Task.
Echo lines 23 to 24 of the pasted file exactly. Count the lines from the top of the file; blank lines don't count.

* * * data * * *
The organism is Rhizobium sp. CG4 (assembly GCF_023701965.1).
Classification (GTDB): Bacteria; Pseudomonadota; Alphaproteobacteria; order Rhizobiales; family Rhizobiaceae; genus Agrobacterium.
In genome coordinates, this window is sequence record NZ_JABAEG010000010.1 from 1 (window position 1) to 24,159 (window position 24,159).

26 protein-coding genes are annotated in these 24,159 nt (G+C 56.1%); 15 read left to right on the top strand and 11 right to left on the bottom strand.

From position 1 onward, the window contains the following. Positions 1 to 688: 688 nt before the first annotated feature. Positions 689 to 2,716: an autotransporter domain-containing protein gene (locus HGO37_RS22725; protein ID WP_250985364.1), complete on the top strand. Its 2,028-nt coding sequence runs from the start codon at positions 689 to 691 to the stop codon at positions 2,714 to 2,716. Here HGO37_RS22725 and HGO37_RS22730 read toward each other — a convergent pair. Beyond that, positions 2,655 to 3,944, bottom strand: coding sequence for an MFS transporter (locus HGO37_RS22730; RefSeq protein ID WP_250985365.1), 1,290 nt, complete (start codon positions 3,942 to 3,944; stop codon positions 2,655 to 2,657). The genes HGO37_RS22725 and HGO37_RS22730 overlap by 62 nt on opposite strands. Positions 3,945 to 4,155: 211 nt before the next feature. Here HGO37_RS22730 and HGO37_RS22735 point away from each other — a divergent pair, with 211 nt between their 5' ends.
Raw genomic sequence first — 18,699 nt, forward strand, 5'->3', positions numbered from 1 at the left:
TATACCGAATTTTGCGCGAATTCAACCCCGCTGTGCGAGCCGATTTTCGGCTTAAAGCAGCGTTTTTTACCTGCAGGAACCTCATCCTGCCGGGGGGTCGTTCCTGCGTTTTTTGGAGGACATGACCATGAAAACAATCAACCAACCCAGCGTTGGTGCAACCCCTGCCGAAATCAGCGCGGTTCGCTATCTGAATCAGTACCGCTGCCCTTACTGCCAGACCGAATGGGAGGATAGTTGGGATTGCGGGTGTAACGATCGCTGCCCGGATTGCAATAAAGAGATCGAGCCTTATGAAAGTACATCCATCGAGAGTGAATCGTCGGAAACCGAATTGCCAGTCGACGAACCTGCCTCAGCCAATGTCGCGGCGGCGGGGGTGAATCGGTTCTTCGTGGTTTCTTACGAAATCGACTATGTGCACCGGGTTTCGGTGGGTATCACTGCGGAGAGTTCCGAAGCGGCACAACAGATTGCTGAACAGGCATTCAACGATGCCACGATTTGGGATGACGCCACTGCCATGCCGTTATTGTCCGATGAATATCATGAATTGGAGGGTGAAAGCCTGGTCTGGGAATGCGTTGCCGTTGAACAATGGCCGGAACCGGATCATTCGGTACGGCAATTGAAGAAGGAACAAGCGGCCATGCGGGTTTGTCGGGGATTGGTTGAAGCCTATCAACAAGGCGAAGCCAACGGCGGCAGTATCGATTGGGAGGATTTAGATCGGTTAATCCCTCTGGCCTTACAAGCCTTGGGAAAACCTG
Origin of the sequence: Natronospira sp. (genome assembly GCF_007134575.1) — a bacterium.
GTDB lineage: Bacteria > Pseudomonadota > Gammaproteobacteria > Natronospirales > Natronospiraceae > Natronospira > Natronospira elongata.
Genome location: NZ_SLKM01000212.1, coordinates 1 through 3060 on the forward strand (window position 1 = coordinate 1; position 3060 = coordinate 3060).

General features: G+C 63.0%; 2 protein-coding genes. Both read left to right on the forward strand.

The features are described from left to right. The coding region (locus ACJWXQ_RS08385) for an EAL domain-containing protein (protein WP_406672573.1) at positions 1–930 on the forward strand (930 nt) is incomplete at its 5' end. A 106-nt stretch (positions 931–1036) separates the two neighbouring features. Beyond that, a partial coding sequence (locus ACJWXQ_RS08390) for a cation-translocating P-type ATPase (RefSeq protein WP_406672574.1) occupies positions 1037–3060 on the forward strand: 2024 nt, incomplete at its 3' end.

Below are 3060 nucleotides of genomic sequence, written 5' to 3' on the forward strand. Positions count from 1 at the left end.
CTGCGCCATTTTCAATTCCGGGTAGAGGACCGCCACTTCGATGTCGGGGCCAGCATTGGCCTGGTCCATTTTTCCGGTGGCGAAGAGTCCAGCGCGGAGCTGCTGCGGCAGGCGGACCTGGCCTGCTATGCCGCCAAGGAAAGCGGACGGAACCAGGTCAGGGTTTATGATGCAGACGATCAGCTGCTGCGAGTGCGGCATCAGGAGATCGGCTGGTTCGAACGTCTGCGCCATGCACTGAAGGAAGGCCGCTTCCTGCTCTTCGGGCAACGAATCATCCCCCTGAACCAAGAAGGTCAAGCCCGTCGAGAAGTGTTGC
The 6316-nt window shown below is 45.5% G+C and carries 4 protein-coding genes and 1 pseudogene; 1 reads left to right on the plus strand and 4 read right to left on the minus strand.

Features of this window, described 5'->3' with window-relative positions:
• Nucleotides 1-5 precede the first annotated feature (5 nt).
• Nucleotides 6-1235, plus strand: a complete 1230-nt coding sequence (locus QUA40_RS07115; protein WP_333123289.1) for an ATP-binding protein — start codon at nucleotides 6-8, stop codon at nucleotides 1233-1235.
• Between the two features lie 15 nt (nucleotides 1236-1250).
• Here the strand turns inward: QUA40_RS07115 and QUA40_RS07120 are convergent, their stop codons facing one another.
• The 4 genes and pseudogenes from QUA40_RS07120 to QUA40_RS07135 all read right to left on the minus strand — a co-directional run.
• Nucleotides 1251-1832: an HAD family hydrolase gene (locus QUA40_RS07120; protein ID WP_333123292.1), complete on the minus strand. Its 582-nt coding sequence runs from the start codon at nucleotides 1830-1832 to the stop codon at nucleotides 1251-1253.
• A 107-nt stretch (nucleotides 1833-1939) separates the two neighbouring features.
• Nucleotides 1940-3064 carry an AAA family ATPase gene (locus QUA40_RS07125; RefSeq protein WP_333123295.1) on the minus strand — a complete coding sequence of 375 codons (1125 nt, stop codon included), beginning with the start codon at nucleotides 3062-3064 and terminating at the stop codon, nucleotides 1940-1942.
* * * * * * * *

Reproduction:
• A 107-nt stretch (nucleotides 1833-1939) separates the two neighbouring features.
• Nucleotides 1940-3064 carry an AAA family ATPase gene (locus QUA40_RS07125; RefSeq protein WP_333123295.1) on the minus strand — a complete coding sequence of 375 codons (1125 nt, stop codon included), beginning with the start codon at nucleotides 3062-3064 and terminating at the stop codon, nucleotides 1940-1942.